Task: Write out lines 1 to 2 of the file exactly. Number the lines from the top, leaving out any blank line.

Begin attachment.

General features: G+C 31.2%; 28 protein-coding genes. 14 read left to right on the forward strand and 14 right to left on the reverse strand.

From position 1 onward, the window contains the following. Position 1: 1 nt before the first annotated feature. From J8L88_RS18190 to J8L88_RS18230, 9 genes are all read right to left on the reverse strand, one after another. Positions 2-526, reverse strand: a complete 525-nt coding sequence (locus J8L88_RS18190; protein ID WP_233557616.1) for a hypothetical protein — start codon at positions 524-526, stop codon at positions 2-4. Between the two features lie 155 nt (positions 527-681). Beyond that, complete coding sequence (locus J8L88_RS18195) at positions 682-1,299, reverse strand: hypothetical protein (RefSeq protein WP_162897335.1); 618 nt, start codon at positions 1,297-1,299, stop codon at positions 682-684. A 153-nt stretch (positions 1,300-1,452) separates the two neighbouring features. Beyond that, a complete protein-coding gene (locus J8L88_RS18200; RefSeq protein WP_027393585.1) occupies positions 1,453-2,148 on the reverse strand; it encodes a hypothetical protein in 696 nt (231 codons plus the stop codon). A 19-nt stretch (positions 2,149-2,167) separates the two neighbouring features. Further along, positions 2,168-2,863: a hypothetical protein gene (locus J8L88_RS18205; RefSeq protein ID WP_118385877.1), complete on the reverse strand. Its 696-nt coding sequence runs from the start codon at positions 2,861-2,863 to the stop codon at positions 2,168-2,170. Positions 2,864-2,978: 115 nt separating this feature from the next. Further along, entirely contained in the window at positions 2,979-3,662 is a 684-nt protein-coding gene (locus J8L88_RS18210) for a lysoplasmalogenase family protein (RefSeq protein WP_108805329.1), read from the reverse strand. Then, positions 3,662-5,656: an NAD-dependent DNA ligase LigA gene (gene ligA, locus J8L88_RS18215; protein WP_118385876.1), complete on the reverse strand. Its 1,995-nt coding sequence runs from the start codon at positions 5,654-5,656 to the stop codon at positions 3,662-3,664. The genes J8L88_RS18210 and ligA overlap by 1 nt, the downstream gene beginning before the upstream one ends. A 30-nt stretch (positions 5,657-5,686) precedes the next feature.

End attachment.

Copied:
General features: G+C 31.2%; 28 protein-coding genes. 14 read left to right on the forward strand and 14 right to left on the reverse strand.

From position 1 onward, the window contains the following. Position 1: 1 nt before the first annotated feature. From J8L88_RS18190 to J8L88_RS18230, 9 genes are all read right to left on the reverse strand, one after another. Positions 2-526, reverse strand: a complete 525-nt coding sequence (locus J8L88_RS18190; protein ID WP_233557616.1) for a hypothetical protein — start codon at positions 524-526, stop codon at positions 2-4. Between the two features lie 155 nt (positions 527-681). Beyond that, complete coding sequence (locus J8L88_RS18195) at positions 682-1,299, reverse strand: hypothetical protein (RefSeq protein WP_162897335.1); 618 nt, start codon at positions 1,297-1,299, stop codon at positions 682-684. A 153-nt stretch (positions 1,300-1,452) separates the two neighbouring features. Beyond that, a complete protein-coding gene (locus J8L88_RS18200; RefSeq protein WP_027393585.1) occupies positions 1,453-2,148 on the reverse strand; it encodes a hypothetical protein in 696 nt (231 codons plus the stop codon). A 19-nt stretch (positions 2,149-2,167) separates the two neighbouring features. Further along, positions 2,168-2,863: a hypothetical protein gene (locus J8L88_RS18205; RefSeq protein ID WP_118385877.1), complete on the reverse strand. Its 696-nt coding sequence runs from the start codon at positions 2,861-2,863 to the stop codon at positions 2,168-2,170. Positions 2,864-2,978: 115 nt separating this feature from the next. Further along, entirely contained in the window at positions 2,979-3,662 is a 684-nt protein-coding gene (locus J8L88_RS18210) for a lysoplasmalogenase family protein (RefSeq protein WP_108805329.1), read from the reverse strand. Then, positions 3,662-5,656: an NAD-dependent DNA ligase LigA gene (gene ligA, locus J8L88_RS18215; protein WP_118385876.1), complete on the reverse strand. Its 1,995-nt coding sequence runs from the start codon at positions 5,654-5,656 to the stop codon at positions 3,662-3,664. The genes J8L88_RS18210 and ligA overlap by 1 nt, the downstream gene beginning before the upstream one ends. A 30-nt stretch (positions 5,657-5,686) precedes the next feature.